Plugin architecture Security

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Security Model

An oft heard complaint about the Internet is the lack of security. The ease with which hackers can install Trojan horses and develop sophisticated bot nets to do their willing is becoming a modern nightmare in technology today.

One approach to fixing this problem, or at least, reverse it in its tracks is "Trusted Computing" ([1]). While Second Life isn't pure Trusted Computing because you are installing software on your PC, it is a weak form in that scripts are executed on a central server rather than the local client. This differentiates SL in very compelling ways for those who wish to surf safely.

Some parts of SL do break this model, however they can be switched off with little degradation to your experience. Buffer flow overruns occur in the code, but one would hope they could be stamped out over time more easily than arbitrary execution of code that can occur in modern Web Browsers, Operating Systems, and unfortunately, plugins in the Second Life client.

However, all is not lost. Plugins do not have to be the end of security in Second Life. There are many approaches to solving this problem, but three main ones come to mind: code signing, open source code, applet sandboxing. Note that the first two assume simply linking against the current open sourced code base (IE: using the ll* apis), while the third would likely require a new language and API. Code signing is my (Iron Perth) preferred method, so feel free to edit this and correct my bias.

  • Code Signing. Code Signing via SSL certificates or even Extended Validation SSL Certificates ([2]) would require a third party to issue a certificate which would indicate that the plug in has been verified as trusted. This could go through several layers of verification, up to and including a code audit.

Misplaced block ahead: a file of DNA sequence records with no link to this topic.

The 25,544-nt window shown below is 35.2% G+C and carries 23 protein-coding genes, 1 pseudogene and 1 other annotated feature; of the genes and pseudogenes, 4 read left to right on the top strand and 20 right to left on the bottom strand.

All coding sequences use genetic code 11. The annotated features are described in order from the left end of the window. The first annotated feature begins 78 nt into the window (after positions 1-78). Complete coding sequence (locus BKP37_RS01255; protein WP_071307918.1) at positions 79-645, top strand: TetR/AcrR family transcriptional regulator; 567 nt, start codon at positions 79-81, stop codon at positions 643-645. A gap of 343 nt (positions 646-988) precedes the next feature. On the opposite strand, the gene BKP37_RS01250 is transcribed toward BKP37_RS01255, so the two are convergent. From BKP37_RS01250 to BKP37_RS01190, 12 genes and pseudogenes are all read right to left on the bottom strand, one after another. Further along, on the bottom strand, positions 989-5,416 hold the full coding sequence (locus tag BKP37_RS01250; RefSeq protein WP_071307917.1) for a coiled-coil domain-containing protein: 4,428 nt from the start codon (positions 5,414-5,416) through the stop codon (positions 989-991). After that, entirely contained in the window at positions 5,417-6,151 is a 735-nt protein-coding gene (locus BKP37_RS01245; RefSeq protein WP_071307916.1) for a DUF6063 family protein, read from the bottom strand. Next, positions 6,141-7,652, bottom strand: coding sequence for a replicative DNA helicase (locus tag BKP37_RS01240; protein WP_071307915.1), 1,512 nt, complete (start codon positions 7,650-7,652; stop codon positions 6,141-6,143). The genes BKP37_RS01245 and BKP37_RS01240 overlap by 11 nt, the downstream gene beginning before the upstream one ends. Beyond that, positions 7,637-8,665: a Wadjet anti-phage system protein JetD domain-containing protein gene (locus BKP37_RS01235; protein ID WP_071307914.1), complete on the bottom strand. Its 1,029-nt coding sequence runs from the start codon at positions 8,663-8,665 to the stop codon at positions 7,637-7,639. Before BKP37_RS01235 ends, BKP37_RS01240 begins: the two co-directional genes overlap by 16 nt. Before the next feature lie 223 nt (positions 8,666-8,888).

However, given the micropayment and hyper innovation cycle that SL has successfully followed, a certificate which simply identifies the originator of the code (real life name, contact info, etc) would probably be most appropriate.

  • Open Source. This approach would require all code to be clear text so that any exploits could be found by examining the code base. It's unclear to me that this would work as the number of plugins became overwhelming in nature as people would simply stop examining the code of every plugin that they were given. Rather, they'd go to a trusted source for plugins, which is what code signing basically is.

Also, this could reduce the incentive to innovate because of the lack of IP protection. Note that some may argue that open source is the only approach because the client is released under GPL. As the holders of the SL copyrights, hopefully Linden Lab will create an exception in the license so that we may link plugins against the code without having to GPL our own code base.

  • Applet Sandboxing. This is the JavaScript / Flash / Java Applet model where code is executed inside a VM inside the client. In someways, this is a very compelling approach as it is usually not that challenging to secure the virtual machine. It also allows for dynamic execution of code more easily.

However, it is also a significant engineering feat to build such a thing, it usually has limited capabilities, and often suffers from time and space constraints during execution.